It's a fact that the country was borrowing 6%, 7% of GDP in the GKO market, a little less than that, say, 5% of GDP in the GKO market year after year. They've built up this stock of debt and if the deficit had been 2%, 3%, which is what we were hoping and pushing them towards, sort of ended up perfectly normally. It was they built up these debts and then they became so big people thought they were getting too big, interest rates went up. If you have a big debt and then high interest rates, you're done for. That's what happened.

But didn't the interest rates build over time? Shouldn't that have been a signal to both the Russians and their international advisors?

Oh, there was never a point at which it was not understood that the Russians were running two large deficits and borrowing unwisely. It was just a continuing battle with the Russians to get them to obey these targets. Always, you face the choice, do we cut them off now and say you're on your own or do we work with them to try and get the deficit down, to try and improve their tax collection, to try and rationalize their government spending or say enough is enough? That's always a hard choice to make. That was the decision that was faced. Generally, we made the decision (by "we" I mean the governments that support the IMF) to try to work with the Russians.

They expressed a willingness to try to improve. The people who we were working within the government were people who wanted the same outcome as we did, the West did. The problem was that, internally, they were not sufficiently powerful to overcome, in the first instance, the people from the old regime who had taken control of a large part of the Russian economy, or later on, the nouveau riche, the bankers who, having initially supported reform, then turned against much of what the government was trying to do. So it was a very complicated political situation, in which Western countries were trying to operate and in which we had to operate. But the IMF makes agreements with governments, and that's who we worked with.

At the beginning of '98 you, among others, were public in saying that things were moving forward when, in fact, Russia had already begun to feel the effects of the Asian crisis. What was your reaction then, once you began to understand that?

We thought early in '98 ... we could see what was happening. Interest rates were much higher as a result of the Asian crisis. No less important, oil prices were coming down very fast, and both those factors hurt Russia very much. We were still hoping that the underlying source of their problem, which is the fiscal situation and which remains the fiscal situation, namely, these very large budget deficits requiring them to borrow, could be fixed ...

So in the late spring of '98 there was a new government, basically. The situation was known that they could no longer keep rolling over this short term GKO debt. Was there talk then of devaluing the ruble?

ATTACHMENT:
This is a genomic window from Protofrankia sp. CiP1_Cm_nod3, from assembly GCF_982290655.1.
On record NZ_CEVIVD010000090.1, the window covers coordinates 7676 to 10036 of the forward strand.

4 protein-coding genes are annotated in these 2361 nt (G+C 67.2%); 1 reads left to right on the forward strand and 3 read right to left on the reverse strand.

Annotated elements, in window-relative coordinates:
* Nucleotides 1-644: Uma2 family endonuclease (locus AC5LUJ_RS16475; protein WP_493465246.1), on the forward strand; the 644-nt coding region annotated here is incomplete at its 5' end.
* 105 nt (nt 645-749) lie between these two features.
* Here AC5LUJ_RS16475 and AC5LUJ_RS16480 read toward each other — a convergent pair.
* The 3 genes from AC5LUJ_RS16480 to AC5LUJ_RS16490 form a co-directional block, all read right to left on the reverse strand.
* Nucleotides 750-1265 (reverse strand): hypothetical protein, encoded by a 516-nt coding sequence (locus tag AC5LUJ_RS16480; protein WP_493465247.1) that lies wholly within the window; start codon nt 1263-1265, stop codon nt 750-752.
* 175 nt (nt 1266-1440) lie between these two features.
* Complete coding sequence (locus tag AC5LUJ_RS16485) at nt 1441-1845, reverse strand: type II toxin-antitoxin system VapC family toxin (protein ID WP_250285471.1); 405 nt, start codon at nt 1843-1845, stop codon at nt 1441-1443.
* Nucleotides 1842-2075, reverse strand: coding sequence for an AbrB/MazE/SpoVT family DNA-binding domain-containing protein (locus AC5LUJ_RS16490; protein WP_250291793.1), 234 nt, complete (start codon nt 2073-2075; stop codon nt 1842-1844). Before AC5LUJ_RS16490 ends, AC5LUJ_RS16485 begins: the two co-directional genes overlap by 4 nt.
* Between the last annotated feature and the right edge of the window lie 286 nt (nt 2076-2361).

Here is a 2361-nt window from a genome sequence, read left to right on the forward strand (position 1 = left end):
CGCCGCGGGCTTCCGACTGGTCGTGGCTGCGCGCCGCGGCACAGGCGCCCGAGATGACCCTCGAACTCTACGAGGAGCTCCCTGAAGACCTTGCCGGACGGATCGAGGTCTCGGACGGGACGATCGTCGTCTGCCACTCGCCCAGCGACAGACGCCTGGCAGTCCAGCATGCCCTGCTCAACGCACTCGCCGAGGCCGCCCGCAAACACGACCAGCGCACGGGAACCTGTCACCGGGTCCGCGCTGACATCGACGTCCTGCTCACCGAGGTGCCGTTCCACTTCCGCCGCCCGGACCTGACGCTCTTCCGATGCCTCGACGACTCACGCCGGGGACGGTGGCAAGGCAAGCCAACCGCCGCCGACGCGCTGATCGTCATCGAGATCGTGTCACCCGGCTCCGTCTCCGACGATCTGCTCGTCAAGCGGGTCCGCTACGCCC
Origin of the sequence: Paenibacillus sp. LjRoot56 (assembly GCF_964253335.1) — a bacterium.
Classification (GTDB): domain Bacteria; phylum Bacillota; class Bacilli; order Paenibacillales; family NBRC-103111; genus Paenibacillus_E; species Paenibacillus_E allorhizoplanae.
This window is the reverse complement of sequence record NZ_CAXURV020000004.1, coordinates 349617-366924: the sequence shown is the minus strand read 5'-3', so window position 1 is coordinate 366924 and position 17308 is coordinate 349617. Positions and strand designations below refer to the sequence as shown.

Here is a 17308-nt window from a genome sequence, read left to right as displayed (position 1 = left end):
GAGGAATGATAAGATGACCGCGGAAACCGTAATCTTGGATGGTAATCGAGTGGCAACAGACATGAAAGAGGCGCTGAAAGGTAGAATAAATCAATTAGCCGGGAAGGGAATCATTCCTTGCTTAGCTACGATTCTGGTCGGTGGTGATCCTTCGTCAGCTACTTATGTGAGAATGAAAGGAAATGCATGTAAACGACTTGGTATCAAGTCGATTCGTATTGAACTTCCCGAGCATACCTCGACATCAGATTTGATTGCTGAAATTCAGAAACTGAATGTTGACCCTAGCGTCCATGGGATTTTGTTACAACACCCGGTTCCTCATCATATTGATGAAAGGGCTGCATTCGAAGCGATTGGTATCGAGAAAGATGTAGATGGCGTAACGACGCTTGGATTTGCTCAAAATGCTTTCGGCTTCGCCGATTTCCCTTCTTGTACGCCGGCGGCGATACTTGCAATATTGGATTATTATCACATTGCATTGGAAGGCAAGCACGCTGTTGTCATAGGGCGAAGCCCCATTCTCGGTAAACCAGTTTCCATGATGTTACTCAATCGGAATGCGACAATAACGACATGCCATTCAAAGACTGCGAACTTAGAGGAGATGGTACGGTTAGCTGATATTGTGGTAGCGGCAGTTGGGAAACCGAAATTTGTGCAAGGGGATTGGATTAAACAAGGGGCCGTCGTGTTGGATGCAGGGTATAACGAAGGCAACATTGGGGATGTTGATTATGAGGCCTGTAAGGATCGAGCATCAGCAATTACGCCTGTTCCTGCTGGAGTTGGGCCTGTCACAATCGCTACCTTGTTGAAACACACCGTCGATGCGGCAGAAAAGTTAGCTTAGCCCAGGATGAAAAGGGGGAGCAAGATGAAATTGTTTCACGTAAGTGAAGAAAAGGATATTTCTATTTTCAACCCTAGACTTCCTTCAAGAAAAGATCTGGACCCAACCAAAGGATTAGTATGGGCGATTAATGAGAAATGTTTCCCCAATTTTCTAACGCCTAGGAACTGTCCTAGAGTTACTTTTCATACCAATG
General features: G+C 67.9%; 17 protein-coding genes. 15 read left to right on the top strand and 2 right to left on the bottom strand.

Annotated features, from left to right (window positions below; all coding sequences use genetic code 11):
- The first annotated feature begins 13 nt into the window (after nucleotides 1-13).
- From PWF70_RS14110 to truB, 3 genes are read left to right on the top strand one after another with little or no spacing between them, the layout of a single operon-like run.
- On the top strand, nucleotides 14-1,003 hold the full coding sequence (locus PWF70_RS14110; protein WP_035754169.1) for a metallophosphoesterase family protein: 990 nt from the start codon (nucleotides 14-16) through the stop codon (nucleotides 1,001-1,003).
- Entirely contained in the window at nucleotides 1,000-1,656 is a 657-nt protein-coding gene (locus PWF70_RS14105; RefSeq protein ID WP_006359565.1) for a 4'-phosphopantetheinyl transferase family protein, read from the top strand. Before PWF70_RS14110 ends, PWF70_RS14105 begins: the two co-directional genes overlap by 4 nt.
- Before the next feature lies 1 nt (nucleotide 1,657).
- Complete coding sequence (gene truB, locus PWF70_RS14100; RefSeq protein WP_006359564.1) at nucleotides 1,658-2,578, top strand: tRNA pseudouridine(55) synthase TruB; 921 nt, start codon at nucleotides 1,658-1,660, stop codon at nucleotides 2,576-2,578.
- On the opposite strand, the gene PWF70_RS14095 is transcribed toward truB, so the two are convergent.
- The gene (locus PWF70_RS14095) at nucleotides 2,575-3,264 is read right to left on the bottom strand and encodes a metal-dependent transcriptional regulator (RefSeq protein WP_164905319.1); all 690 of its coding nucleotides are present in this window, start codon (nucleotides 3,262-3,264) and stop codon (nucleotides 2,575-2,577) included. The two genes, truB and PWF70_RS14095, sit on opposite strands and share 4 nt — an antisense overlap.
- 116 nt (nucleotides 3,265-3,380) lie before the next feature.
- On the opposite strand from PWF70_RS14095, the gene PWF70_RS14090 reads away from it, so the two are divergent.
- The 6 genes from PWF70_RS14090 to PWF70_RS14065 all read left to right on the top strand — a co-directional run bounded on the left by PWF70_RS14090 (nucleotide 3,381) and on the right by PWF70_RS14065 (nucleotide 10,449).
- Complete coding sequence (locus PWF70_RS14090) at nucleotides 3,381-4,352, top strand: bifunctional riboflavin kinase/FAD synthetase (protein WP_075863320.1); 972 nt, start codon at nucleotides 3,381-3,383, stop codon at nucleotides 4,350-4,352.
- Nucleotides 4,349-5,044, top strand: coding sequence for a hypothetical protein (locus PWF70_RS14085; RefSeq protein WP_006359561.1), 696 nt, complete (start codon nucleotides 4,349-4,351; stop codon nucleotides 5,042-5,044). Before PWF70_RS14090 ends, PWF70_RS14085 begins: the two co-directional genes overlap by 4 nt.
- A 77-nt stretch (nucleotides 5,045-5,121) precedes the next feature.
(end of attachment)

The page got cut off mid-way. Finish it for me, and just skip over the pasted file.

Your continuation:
Well, let me say first something about the new government. The Kiriyenko government actually was, technically, an excellent government. We never had as good a team to work with. They really knew what had to be done, and they're really committed to that. The problem was they couldn't get stuff through the Duma when the time came to get these measures passed. But in terms of the technical quality of discussions between the IMF and a member country, they were as good as we had. So we had some hope that this group of people would turn the situation around.

When it came to the measures we asked them to pass in July of '98, they actually got eight of 10 measures through the Duma, which is far more than anybody had ever expected ... Unfortunately, one of the two they didn't get was a critical measure. So they did better than they're now given credit for. The other thing is, the amounts involved are very small. Basically, the market value of the stocks that couldn't be rolled over, the GKOs and so forth, was somewhere around $15 to $20 billion. Now, that's not small by the standards of what you and I get paid, but relative to the scale of the Russian economy, or relative to the tax effort that they should have made or could have made, those are not massive amounts. If the roll-over had not been $15 billion, but $5 billion, and they could have collected $10 billion more in taxes, the problem could have been solved.

So it wasn't clear until the massive investment pullout began that they couldn't be rolled over. It was when the investors decided it was over that it was over. Because if nobody is going to hold Treasury bills, you can't roll them over. They didn't have enough cash to pay them off.

But wasn't that market just ripe for the kind of speculation that the world had been watching roll through Asia?

It was, except that it was a risk that was out there all the time. But Russia had come through a very severe crisis just before the Yeltsin election on a similar issue. There, the fear was there'd be another government that would repudiate the debt. The total debt was smaller in '96 than it was in '98, but they held their ground very firmly. Of course, the world was getting a bit better in August ['98]. It's only after the Russian crisis that we descended to the deepest of the depths of this crisis ... there was always a belief that if only we could get the Russians to tighten up and reduce the amount they had to refinance because they're running a better budget that this situation would stabilize. It was much more knife-edge than an obvious thing that was bound to happen.

So even though the interest rates then were over 100%, you didn't consider that the risk was just written all over?